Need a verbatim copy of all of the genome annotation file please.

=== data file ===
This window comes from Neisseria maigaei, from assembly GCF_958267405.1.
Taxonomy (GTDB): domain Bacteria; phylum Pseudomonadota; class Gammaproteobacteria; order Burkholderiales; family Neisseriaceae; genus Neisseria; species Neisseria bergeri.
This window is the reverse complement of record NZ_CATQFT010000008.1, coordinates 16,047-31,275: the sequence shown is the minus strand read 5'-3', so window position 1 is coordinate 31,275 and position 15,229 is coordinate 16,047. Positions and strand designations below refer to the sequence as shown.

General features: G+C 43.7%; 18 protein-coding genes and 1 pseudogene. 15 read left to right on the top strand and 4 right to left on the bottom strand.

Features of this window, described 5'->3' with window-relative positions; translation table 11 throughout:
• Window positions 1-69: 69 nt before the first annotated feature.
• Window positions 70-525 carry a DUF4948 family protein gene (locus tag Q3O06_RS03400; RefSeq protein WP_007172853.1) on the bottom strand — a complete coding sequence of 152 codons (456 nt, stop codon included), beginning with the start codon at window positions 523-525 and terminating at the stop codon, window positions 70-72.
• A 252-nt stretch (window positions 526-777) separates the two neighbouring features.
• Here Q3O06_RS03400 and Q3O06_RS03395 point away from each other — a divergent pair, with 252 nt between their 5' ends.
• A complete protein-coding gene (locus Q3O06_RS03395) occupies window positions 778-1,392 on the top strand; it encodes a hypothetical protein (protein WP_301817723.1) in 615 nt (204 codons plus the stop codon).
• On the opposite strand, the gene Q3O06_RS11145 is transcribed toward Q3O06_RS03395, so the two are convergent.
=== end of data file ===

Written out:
This window comes from Neisseria maigaei, from assembly GCF_958267405.1.
Taxonomy (GTDB): domain Bacteria; phylum Pseudomonadota; class Gammaproteobacteria; order Burkholderiales; family Neisseriaceae; genus Neisseria; species Neisseria bergeri.
This window is the reverse complement of record NZ_CATQFT010000008.1, coordinates 16,047-31,275: the sequence shown is the minus strand read 5'-3', so window position 1 is coordinate 31,275 and position 15,229 is coordinate 16,047. Positions and strand designations below refer to the sequence as shown.

General features: G+C 43.7%; 18 protein-coding genes and 1 pseudogene. 15 read left to right on the top strand and 4 right to left on the bottom strand.

Features of this window, described 5'->3' with window-relative positions; translation table 11 throughout:
• Window positions 1-69: 69 nt before the first annotated feature.
• Window positions 70-525 carry a DUF4948 family protein gene (locus tag Q3O06_RS03400; RefSeq protein WP_007172853.1) on the bottom strand — a complete coding sequence of 152 codons (456 nt, stop codon included), beginning with the start codon at window positions 523-525 and terminating at the stop codon, window positions 70-72.
• A 252-nt stretch (window positions 526-777) separates the two neighbouring features.
• Here Q3O06_RS03400 and Q3O06_RS03395 point away from each other — a divergent pair, with 252 nt between their 5' ends.
• A complete protein-coding gene (locus Q3O06_RS03395) occupies window positions 778-1,392 on the top strand; it encodes a hypothetical protein (protein WP_301817723.1) in 615 nt (204 codons plus the stop codon).
• On the opposite strand, the gene Q3O06_RS11145 is transcribed toward Q3O06_RS03395, so the two are convergent.